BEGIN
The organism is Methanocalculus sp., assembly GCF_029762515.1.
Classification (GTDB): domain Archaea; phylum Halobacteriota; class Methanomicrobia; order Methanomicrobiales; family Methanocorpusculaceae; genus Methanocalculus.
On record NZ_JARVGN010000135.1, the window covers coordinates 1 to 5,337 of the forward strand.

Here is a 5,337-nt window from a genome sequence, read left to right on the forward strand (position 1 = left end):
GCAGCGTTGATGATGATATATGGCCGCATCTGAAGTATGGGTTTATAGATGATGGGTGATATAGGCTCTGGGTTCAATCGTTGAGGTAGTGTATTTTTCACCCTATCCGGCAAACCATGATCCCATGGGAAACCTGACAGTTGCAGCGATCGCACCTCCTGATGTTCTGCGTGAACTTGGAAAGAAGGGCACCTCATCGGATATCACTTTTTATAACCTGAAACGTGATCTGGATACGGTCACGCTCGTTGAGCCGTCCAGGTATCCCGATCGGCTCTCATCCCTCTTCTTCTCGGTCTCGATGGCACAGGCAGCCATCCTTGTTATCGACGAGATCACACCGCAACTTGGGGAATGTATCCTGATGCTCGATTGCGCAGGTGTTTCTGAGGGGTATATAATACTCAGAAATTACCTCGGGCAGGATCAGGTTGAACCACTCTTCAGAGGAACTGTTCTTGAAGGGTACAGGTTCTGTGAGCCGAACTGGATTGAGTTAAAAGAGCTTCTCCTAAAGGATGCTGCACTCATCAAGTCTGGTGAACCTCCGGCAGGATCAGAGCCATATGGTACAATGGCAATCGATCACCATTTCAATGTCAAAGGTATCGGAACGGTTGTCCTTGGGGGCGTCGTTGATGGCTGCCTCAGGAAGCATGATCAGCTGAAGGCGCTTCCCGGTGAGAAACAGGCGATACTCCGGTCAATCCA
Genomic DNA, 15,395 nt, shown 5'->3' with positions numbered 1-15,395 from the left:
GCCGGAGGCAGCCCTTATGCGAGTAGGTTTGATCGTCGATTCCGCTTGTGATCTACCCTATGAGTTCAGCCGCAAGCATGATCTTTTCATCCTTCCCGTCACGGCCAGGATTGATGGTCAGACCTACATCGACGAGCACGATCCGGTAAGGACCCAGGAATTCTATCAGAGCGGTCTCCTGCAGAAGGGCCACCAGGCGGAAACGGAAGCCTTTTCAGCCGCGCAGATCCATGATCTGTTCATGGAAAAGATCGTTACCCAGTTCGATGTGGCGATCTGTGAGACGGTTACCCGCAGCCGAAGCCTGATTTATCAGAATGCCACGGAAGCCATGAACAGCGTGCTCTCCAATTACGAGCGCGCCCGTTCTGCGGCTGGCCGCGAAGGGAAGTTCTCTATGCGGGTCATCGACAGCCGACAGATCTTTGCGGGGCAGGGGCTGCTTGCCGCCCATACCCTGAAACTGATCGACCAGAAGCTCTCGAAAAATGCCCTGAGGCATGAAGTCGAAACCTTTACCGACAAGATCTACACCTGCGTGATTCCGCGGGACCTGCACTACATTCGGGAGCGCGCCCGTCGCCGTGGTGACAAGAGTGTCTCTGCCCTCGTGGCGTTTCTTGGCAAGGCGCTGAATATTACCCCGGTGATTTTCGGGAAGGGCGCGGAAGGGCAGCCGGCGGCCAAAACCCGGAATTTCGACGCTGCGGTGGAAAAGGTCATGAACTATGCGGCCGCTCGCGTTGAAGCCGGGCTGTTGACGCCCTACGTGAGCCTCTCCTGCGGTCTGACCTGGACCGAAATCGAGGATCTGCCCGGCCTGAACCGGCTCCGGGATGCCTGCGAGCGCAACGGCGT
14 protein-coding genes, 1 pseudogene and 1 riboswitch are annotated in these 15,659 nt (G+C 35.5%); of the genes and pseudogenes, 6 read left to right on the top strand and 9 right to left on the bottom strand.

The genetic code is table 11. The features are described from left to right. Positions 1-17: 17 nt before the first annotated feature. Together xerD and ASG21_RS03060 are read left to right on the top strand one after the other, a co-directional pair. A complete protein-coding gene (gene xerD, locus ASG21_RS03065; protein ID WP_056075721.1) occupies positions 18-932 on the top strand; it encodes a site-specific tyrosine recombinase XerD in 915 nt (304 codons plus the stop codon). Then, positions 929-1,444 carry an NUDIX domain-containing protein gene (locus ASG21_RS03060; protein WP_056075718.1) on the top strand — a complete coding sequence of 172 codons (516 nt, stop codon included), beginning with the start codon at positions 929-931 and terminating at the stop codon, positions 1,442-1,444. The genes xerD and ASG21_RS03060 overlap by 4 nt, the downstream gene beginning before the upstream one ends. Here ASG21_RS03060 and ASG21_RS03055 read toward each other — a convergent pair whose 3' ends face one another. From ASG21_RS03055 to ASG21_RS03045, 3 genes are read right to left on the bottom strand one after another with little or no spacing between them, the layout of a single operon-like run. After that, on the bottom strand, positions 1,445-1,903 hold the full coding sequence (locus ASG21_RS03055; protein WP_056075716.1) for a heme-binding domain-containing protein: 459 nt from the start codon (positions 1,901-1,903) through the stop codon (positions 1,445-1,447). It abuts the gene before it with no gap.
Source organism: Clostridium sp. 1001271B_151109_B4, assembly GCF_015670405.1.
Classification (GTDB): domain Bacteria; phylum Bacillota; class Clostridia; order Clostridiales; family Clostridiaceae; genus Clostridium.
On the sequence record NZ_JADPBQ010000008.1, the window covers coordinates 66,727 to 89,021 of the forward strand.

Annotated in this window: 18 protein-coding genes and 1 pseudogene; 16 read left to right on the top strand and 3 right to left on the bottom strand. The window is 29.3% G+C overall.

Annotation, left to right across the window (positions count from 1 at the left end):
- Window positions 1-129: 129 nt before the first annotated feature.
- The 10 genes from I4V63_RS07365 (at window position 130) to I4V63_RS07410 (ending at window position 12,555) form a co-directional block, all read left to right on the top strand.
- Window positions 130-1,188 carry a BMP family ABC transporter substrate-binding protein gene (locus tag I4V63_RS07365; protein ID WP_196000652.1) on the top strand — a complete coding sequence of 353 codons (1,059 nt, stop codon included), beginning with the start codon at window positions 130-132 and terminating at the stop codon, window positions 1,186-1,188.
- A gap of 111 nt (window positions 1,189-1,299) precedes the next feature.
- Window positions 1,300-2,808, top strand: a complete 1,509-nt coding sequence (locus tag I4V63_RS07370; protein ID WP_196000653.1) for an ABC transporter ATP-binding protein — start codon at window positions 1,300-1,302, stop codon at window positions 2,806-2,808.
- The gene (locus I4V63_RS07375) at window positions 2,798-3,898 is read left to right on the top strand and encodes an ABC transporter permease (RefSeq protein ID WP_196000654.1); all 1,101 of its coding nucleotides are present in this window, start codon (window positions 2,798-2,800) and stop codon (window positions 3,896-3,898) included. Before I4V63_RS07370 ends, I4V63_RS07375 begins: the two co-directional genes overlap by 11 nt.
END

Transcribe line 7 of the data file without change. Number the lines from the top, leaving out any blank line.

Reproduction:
GCCGGAGGCAGCCCTTATGCGAGTAGGTTTGATCGTCGATTCCGCTTGTGATCTACCCTATGAGTTCAGCCGCAAGCATGATCTTTTCATCCTTCCCGTCACGGCCAGGATTGATGGTCAGACCTACATCGACGAGCACGATCCGGTAAGGACCCAGGAATTCTATCAGAGCGGTCTCCTGCAGAAGGGCCACCAGGCGGAAACGGAAGCCTTTTCAGCCGCGCAGATCCATGATCTGTTCATGGAAAAGATCGTTACCCAGTTCGATGTGGCGATCTGTGAGACGGTTACCCGCAGCCGAAGCCTGATTTATCAGAATGCCACGGAAGCCATGAACAGCGTGCTCTCCAATTACGAGCGCGCCCGTTCTGCGGCTGGCCGCGAAGGGAAGTTCTCTATGCGGGTCATCGACAGCCGACAGATCTTTGCGGGGCAGGGGCTGCTTGCCGCCCATACCCTGAAACTGATCGACCAGAAGCTCTCGAAAAATGCCCTGAGGCATGAAGTCGAAACCTTTACCGACAAGATCTACACCTGCGTGATTCCGCGGGACCTGCACTACATTCGGGAGCGCGCCCGTCGCCGTGGTGACAAGAGTGTCTCTGCCCTCGTGGCGTTTCTTGGCAAGGCGCTGAATATTACCCCGGTGATTTTCGGGAAGGGCGCGGAAGGGCAGCCGGCGGCCAAAACCCGGAATTTCGACGCTGCGGTGGAAAAGGTCATGAACTATGCGGCCGCTCGCGTTGAAGCCGGGCTGTTGACGCCCTACGTGAGCCTCTCCTGCGGTCTGACCTGGACCGAAATCGAGGATCTGCCCGGCCTGAACCGGCTCCGGGATGCCTGCGAGCGCAACGGCGT